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Dishwashing soap and other household cleaning products are likely to be effective disinfectants against the novel coronavirus, the industry ministry said Wednesday.

Such items could be used as alternatives to alcohol-based disinfectants, stocks of which continue to be scarce as demand has soared, according to the Ministry of Economy, Trade and Industry.

An expert panel set up by the ministry and the National Institute of Technology and Evaluation named three types of compounds that are thought to work against the coronavirus.

They are surfactants, widely used as active agents in cleaners and detergents, hypochlorous acid water, a popular disinfectant in the food industry, and quaternary ammonium salts, which can be found in anti-bacterial wipes.

The panel came to the conclusion after looking at past data including from the 2002-2003 SARS pandemic.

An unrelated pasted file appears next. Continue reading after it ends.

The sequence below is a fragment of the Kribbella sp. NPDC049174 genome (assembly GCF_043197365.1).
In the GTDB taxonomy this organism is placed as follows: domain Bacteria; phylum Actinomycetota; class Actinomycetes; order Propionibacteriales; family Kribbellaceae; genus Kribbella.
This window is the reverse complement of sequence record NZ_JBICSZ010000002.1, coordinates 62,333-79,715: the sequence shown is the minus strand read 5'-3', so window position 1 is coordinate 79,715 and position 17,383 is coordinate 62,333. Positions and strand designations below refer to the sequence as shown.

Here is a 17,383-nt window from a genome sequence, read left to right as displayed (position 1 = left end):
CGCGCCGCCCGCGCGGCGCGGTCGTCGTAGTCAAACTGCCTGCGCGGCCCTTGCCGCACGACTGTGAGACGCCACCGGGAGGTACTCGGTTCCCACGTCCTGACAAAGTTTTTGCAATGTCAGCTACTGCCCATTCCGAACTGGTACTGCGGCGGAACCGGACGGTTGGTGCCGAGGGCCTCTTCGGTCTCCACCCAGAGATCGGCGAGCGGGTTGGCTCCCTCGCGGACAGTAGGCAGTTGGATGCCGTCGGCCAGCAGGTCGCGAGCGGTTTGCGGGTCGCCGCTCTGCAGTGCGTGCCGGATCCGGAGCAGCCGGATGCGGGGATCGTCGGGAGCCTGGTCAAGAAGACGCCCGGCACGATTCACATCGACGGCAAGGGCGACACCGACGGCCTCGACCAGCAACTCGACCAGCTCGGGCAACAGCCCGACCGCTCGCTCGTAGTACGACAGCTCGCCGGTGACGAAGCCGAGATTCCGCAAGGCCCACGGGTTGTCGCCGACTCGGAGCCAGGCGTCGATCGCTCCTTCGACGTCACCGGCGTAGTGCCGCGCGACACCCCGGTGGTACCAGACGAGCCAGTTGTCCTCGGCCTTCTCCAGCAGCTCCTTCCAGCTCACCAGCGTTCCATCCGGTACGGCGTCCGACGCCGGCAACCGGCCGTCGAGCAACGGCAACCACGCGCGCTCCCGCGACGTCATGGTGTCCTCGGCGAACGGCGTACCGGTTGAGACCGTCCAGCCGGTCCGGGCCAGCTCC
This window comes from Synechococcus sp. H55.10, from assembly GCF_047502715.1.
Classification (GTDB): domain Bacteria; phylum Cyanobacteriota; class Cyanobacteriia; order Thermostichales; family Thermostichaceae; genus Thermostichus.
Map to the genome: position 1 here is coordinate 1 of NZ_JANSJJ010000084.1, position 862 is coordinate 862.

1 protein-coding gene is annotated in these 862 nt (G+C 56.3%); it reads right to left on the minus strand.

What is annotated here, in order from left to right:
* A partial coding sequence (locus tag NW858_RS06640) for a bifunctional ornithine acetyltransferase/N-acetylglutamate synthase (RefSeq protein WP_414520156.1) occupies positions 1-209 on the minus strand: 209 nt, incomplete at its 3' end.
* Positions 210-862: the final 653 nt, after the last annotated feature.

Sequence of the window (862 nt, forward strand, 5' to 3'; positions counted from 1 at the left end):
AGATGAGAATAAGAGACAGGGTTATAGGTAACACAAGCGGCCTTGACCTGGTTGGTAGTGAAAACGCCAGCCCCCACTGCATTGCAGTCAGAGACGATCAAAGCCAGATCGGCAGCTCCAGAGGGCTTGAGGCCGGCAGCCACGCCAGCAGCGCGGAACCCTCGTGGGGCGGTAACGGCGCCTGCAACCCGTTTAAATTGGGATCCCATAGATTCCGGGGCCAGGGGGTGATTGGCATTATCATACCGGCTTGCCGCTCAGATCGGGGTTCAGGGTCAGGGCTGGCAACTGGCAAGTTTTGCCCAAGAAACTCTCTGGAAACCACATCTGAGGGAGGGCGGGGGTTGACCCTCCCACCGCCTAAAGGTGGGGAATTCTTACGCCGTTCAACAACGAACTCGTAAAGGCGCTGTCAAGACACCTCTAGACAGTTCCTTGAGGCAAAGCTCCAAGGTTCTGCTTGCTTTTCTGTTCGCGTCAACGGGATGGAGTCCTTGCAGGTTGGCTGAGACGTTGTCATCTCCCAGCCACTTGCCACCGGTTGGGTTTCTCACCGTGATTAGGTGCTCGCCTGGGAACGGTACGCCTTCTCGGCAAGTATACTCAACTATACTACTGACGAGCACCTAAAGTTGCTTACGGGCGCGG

Further research will be conducted to test the efficacy of the compounds, first using samples of the Type A flu virus, which is similar in composition to the novel coronavirus, the ministry said, adding that the results will be released possibly next month.

It said testing with the virus will be conducted once samples are more readily available.

Japan has been scrambling to address shortages of alcohol-based disinfectants as well as face masks, as demand remains high amid a recent surge in COVID-19 infections, especially in urban areas including Tokyo.

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